Navigating Through a Tumultuous Relationship

One of my first blogs last year, I talked about toxic people. It’s easy to cut toxic people out of your life, but not if its family. Sadly, I have many toxic family members as I’m sure most people do. But I’ve put up with shit out of loyalty to my family.

I am struggling as I’m writing this. I’m really not sure if I should be talking about this or not.

I’m fighting with this decision to blog because the tumultuous relationship I’m referring, to is with my mother. And I’m terrified she might read this.

Throughout my life with my mother, things weren’t always difficult, I have plenty of great memories with her. But I feel like there are so many more bad memories. Maybe that’s just because those are much more painful.

My mother, like my father was, is an alcoholic. She has struggled with alcoholism for what feels like my whole life. Like most addicts, she downplays the role that alcohol has in her life and doesn’t believe she has a problem.

My mother has suffered from depression on and off throughout my life, even though she never got a diagnosis from a doctor. And I know her struggle with depression and alcohol go hand-in-hand. Her depression got so bad when I was a child that she hadn’t left our apartment for years. People in our neighborhood actually believed she was dead. As a young child, I remember her telling me…

“…I should just kill myself.”

I remember pleading with her not to leave me, that I needed her. And even though we don’t have the best relationship, I’m glad she didn’t commit suicide like she had wanted to countless times.

Her struggle with alcoholism got worse when I was around 12 years old. I suspect she had been mixing prescription pills with alcohol but I can’t be certain. I remember her hallucinating and my father had to take her to the hospital. She had alcoholic hepatitis which caused jaundice. She went into the hospital the day of my first period, so that day will always stay with me. I didn’t have my mother at such an important stage in my young life.

She was in the hospital for days, I can’t recall how long, but I do remember the doctor talking to us. My godmother was there, and the doctor had said if she starts drinking again, she will die. She seemed sincere when she said she never wanted to drink again. I was hopeful for the future.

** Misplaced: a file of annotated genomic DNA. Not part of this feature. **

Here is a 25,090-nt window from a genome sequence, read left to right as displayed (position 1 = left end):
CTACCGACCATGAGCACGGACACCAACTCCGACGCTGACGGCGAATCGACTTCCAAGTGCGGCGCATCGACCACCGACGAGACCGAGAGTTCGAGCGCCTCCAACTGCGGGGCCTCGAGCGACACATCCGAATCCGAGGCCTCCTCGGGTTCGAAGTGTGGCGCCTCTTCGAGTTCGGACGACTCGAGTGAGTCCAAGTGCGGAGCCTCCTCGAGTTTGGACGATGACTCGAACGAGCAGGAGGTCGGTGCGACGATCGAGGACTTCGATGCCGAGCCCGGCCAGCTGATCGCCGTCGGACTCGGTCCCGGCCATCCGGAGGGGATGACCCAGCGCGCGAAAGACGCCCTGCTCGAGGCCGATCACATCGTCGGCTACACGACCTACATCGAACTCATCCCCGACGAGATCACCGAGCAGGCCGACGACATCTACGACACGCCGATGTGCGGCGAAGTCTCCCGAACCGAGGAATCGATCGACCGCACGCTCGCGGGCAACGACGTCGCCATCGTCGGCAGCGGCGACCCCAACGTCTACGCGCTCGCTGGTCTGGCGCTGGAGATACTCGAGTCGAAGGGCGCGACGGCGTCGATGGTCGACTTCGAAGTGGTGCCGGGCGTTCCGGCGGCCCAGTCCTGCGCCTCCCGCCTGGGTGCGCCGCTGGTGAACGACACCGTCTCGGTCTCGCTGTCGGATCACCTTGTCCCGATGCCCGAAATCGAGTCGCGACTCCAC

But she went back to drinking. It wasn’t long after she got out of the hospital. I remember we were at our neighbors house and she had poured my mom a beer. I yelled and reminded her that the doctor said she’ll die if she drinks again. She brushed it off like nothing and took a big gulp. I ran back across the hall to our apartment crying because I really believed that my mother was going to die. And she couldn’t have cared less.

Quitting drinking was difficult for my mother since my father was also struggling with the same addiction. Alcoholism is something both my parents fought with. My father lost his battle 4 years ago and I know my mother will eventually lose hers too. Losing my father was hard for all of us, but especially for my mom. This has caused her depression, and thus her alcoholism, to get worse.

I’ve gotten to the point in my life where I’m done fighting. Alcohol will always win. For a long time, I was angry and bitter about my parents “choice” to drink. But I know that addiction is a disease. And as long as my mother doesn’t want help, I cannot help her. It still stings of course, because alcoholism has negatively shaped our relationship.

The only thing I can do is be there for her as much as possible. I have come to terms with the fact that she probably won’t be around for much longer because of her addiction. It doesn’t make it easier. I try to take it one day at a time. Some days are more difficult than others. But I am really trying to maintain a good relationship with my mother.

I love my mother with all my heart. I wish so much that my love was enough for her to quit drinking for good, but life doesn’t work that way. I wish things were easier, I wish I could help her, and I wish she could be happy.


Remembering my Father on his Birthday

This passed weekend, the hubbs and I went on another hike, this time on Superstition Mountain, and I really enjoyed it. A six-mile hike with steep elevation, a climb up a ten-foot stone wall and a stunning view from the top. Every time we do a challenging hike, I can’t help but think of my father. He would have loved hiking up a mountain, the views are fucking gorgeous. So when I get to the top, I feel accomplished, and then I feel sad that I can’t call him and tell him I’m at the top of a mountain and how I wish he was with me. To be honest, there aren’t many moments in my day where I don’t think of my father. But today especially, as it’s his birthday. He would have been 57 years old.

As some of you know, I’m the youngest of three, and the only girl. And I was daddy’s little girl completely. We didn’t always get along, as we are both very stubborn, but there was never a moment in my life when I doubted my dads love for me. My dad was everything to me. He was so funny and he made friends with everyone he met. I remember as a kid, walking down the street with him and people would stop him “Hey Ray!! How’s it going? You look good! Send my love to the wife.” My dad would reciprocate and when we kept walking and I would ask my dad who that was, and he would look at me and say “I haven’t the foggiest idea.” I have so many great memories with my dad. I could probably write a whole book on my dad and it still wouldn’t do his life justice.